[11 July 2014]
I’ve been a fan of the band Chicago for as long as I can remember. When I was a child, I would endlessly replay the band’s early single, which my dad had as a seven inch, “25 or 6 to 4”. I scratched up that seven-inch pretty badly, I loved playing that song so much. Around this time, my aunt was a member of a high school concert band, and they cut an album. Guess what was on it? Yep, an instrumental version of “25 or 6 to 4”. I scratched that record up pretty badly, too, to the point of it being now virtually unplayable.
So, yes, I’m unapologetic in my love of Chicago, and, as an adult, I’ve collected a great deal of their material on vinyl. I have every album from their 1969 debut right up to Chicago 17, save for Chicago 13, which I’m kind of avoiding as I hear that it’s their disco album. Regardless of what you may think of Chicago, specifically its string of soft rock hits from the mid-‘70s and ‘80s, Chicago actually started out as a pretty progressive band. It was one of the first to use horns in rock music, and that debut album has a six-minute free form guitar solo that will pretty much peel the paint off your walls. So you can laugh all you want. I love Chicago. Even, and especially, the schmaltzy stuff, usually from the early ‘80s, even if that meant that the brass part of the band was often busy polishing its instruments while keyboards and electric soft rock guitars took over.
And the band has been at it a long time, as it is now releasing its 36th album. It’s either a commendation or a criticism to say that there’s not an awful lot that sounds fresh and new here. In fact, when the first song, “Now”, started playing, the disco ball descended from the ceiling and my heart and stomach kind of sank. Basically, “Now”, and much of the rest of the album, sounds as though it could have been recorded during the band’s early ‘80s heyday, except that the horns are now generally back at full force. Essentially, listening to Now (Chicago XXXVI) (some sources credit it as Chicago XXXVI: NOW)—and you gotta love those impressive Roman numerals—is like hearing a band trying to out-Steely Dan Steely Dan. This is jazzy soft rock to the nth degree, or “mom rock”, if you will. That means that your enjoyment of this record is pretty much going to hinge on the notion that you’re already a fan. (And if you’re not a fan, but are curious, my recommendation to you would be to start where I did and pick up Chicago’s first greatest hits collection, which would be Chicago IX.)
One of the things that’s striking about Chicago is that, aside from Peter Cetera and, back in the good ol’ days, legendary guitarist Terry Kath (RIP), the band is known as a team, and while some of the original band members are still hanging around (Robert Lamm, James Pankow, Walter Parazaider, etc.), Chicago is about as anonymous a group as they come. This anonymity works to create a perfect concoction of rock and jazz. Some may say it’s bland, and some may be enthralled by it. But this album has crystalline sound, which only proves that the outfit has learned its lessons well in its more than 45 years of existence.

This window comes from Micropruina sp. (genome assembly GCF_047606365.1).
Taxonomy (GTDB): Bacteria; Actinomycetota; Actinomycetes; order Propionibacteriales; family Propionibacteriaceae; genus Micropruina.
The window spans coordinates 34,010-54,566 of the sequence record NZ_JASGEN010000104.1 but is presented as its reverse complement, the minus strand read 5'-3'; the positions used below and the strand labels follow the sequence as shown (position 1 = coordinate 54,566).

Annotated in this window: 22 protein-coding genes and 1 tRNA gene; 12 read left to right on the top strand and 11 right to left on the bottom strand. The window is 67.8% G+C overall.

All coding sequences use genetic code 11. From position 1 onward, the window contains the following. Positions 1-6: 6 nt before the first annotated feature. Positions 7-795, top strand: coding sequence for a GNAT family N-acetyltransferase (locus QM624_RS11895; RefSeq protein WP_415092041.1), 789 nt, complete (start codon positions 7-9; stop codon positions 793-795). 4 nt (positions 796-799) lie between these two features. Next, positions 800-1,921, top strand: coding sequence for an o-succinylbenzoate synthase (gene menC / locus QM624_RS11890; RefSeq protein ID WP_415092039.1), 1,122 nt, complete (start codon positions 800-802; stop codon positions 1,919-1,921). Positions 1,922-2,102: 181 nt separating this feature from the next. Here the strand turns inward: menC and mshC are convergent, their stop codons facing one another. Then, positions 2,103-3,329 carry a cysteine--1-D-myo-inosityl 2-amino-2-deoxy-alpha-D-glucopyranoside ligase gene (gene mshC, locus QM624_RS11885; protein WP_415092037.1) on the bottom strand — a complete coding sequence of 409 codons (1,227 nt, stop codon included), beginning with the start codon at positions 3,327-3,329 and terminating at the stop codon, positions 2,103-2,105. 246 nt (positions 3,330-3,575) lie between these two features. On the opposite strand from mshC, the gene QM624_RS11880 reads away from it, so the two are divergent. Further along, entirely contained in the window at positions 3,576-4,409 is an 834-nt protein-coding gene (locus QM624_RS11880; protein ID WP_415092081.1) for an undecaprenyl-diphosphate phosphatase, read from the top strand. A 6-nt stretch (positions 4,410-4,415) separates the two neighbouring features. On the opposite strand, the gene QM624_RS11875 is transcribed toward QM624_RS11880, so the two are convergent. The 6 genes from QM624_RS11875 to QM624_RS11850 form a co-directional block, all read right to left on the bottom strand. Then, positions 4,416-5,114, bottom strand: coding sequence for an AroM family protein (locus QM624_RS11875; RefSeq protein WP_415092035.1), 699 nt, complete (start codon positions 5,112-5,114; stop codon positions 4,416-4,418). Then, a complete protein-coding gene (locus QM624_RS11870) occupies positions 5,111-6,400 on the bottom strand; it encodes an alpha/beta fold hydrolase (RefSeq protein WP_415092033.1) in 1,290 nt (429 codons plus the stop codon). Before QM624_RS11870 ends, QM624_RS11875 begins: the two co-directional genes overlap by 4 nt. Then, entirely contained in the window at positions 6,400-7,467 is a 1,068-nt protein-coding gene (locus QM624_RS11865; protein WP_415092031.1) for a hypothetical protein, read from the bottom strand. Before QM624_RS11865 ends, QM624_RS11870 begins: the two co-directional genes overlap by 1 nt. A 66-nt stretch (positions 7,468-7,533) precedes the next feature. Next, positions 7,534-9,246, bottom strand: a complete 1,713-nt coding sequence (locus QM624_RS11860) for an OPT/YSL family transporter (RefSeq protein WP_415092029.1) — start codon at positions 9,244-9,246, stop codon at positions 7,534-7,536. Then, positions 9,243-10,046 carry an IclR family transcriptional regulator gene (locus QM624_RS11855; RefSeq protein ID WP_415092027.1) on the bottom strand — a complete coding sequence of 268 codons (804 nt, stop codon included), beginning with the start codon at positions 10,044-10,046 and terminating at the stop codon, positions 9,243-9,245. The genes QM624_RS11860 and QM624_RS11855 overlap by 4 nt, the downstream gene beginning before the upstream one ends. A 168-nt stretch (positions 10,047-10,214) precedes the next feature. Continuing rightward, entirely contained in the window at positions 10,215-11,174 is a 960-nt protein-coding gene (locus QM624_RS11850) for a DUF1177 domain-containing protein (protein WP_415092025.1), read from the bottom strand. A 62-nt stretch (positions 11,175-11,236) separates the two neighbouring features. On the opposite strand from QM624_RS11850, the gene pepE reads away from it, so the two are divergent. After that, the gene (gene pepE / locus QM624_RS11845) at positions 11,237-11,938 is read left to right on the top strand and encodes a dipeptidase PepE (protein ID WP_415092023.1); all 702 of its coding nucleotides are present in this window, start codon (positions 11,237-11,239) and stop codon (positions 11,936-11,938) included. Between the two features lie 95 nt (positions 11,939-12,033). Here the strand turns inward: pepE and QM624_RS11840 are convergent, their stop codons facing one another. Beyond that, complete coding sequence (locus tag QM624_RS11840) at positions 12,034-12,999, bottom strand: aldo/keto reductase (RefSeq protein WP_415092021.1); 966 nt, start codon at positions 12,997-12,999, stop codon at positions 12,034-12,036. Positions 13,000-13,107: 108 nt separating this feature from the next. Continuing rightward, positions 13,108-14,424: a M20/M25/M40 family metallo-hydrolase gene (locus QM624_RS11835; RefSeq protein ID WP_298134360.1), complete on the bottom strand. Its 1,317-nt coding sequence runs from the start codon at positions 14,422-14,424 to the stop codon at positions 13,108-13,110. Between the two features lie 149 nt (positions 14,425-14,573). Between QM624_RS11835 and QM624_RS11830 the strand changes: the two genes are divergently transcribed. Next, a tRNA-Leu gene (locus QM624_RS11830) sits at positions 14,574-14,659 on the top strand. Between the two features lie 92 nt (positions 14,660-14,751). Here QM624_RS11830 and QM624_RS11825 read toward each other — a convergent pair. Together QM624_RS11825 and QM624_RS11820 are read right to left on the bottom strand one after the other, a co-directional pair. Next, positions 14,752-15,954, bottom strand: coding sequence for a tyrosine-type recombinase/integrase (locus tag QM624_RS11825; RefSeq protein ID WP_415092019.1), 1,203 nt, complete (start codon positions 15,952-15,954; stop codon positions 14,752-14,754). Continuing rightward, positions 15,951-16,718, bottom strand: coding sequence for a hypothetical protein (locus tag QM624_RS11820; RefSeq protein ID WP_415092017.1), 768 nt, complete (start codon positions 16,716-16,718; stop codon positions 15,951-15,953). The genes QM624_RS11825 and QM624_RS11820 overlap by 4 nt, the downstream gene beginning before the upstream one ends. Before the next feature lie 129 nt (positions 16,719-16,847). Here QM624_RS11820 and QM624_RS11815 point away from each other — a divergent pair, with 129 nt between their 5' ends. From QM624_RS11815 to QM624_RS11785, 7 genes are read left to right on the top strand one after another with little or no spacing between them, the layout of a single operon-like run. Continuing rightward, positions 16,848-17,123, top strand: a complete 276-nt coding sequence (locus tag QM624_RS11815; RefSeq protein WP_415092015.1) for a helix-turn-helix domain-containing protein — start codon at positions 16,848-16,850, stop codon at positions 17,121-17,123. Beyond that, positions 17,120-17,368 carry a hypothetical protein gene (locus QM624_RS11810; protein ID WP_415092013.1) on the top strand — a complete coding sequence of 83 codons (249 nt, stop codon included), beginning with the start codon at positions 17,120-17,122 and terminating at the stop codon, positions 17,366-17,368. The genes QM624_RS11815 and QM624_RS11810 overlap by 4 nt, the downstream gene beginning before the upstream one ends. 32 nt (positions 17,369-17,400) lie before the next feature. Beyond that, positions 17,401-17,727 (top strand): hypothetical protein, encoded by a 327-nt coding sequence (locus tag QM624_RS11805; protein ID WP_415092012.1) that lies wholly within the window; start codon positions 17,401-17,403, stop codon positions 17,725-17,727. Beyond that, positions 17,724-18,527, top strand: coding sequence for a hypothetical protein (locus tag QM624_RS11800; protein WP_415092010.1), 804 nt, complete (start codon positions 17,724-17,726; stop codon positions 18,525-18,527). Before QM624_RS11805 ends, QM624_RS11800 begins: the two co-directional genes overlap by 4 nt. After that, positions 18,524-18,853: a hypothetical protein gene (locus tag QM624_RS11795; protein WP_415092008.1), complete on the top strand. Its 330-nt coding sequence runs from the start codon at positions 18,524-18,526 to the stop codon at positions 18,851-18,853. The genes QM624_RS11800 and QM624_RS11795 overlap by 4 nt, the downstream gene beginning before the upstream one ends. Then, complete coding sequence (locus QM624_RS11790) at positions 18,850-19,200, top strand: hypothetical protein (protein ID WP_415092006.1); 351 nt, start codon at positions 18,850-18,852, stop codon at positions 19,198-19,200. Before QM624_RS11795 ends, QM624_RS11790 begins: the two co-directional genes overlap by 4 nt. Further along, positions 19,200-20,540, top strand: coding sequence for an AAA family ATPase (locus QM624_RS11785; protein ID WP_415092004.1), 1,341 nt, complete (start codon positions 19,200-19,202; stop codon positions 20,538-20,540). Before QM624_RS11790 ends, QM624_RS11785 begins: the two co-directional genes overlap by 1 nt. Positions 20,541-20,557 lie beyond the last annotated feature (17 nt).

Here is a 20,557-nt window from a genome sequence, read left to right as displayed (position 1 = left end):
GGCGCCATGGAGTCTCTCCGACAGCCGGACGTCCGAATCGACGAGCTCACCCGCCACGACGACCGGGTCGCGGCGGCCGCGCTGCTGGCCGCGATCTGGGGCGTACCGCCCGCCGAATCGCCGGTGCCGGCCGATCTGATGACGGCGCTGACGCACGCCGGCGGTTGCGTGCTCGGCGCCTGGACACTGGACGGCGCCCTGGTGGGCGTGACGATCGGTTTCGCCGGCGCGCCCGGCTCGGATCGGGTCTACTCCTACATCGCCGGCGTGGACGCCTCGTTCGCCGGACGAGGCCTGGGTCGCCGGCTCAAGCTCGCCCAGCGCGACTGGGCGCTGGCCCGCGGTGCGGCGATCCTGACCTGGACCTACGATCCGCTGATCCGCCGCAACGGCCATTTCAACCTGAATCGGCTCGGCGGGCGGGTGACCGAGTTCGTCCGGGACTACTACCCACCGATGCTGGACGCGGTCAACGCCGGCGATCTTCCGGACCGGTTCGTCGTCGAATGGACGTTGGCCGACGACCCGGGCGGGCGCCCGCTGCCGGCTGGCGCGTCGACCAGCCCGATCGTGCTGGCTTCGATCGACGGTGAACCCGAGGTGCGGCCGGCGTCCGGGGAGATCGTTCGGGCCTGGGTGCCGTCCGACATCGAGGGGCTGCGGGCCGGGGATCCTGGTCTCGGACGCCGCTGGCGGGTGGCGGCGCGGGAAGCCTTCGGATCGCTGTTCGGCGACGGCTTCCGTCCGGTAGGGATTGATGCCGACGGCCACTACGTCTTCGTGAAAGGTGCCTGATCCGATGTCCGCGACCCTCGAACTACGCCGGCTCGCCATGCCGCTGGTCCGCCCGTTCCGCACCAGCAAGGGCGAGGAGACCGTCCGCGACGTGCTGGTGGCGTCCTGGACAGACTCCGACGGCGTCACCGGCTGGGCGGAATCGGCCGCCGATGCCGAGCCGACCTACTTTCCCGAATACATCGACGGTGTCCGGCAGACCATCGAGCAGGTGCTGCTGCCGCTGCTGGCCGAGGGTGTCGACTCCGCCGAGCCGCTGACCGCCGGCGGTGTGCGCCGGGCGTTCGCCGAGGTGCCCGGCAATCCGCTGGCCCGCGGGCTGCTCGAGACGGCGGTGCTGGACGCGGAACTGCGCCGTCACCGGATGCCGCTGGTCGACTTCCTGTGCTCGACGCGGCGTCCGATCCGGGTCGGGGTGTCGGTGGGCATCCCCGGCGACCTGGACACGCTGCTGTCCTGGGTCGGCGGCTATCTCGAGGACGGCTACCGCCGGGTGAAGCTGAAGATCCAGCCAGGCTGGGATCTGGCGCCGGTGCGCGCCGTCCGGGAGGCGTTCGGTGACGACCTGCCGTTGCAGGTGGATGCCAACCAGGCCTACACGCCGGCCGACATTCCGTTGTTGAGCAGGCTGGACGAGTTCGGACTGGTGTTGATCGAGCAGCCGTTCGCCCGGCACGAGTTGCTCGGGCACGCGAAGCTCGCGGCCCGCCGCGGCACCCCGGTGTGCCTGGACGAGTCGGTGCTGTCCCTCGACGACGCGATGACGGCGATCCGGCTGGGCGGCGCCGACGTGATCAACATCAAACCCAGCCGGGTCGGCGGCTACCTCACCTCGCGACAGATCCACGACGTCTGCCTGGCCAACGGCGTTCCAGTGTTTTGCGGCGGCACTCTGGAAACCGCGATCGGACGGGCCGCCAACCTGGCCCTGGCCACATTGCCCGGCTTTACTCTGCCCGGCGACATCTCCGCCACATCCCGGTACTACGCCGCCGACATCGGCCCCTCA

To wit, the band has complained that the horns sounded like kazoos on the monumental, four-disc live album, Chicago at Carnegie Hall. And despite the fact that most of the members of Chicago have to be pushing 70, the hippy-dippy idealism of the late ‘60s still remains in the group’s music. In particular, the annoyingly saccharine and flag-waving patriotism of “America” has hopeful idealism that the country’s woes can be turned around by the common person. And, yes, the band still knows how to write touching ballads, such as “Love Lives On”, which, had it come out 30 years ago, might have become a staple at weddings in the same way that “You’re the Inspiration” has.
However, Chicago does prove that it has a few tricks still left up its collective sleeve. The album’s final two songs, “Naked in the Garden of Allah” and “Another Trippy Day” are the strongest on the collection. “Naked”, in particular, features a Middle Eastern theme and psychedelic backwards vocals, along with a smattering of electronics. This might be the closest thing that Chicago comes to making trance, and it works well because it sounds so fresh and exciting. And “Another Trippy Day” is just an infectiously funky and upbeat number, which, again, sounds a lot like Steely Dan, just without the sarcastic lyrics. Still, no matter what the album’s strengths are, it’s peppered with a fair amount of filler. “Nice Girl”? Silly. “Free at Last”? Sounds like a holdover from the band’s ‘70s output. “Something’s Coming, I Know”? Doesn’t leave a mark.
Basically, Now (Chicago XXXVI) is essentially interchangeable with just about any record from the band’s mid-period, just without the very overt soft rock copping (read: rock guitar and synths) that would generate it radio play. Despite that, I suppose if you’re a fan, such as I am, you gotta be happy that the band is still releasing new material. You would never know that this record was actually constructed while on tour with a mobile rig, in which each band member’s parts were recorded in the likes of hotel rooms between concerts. No matter its faults, and there are quite a few, Now (Chicago XXXVI) will likely make moms across the land swoon, and that’s pretty much all you can ask from Chicago by this point. Now, you’ll have to excuse me. I’m going to see if I can dig up a copy of “25 or 6 to 4” and listen to that again.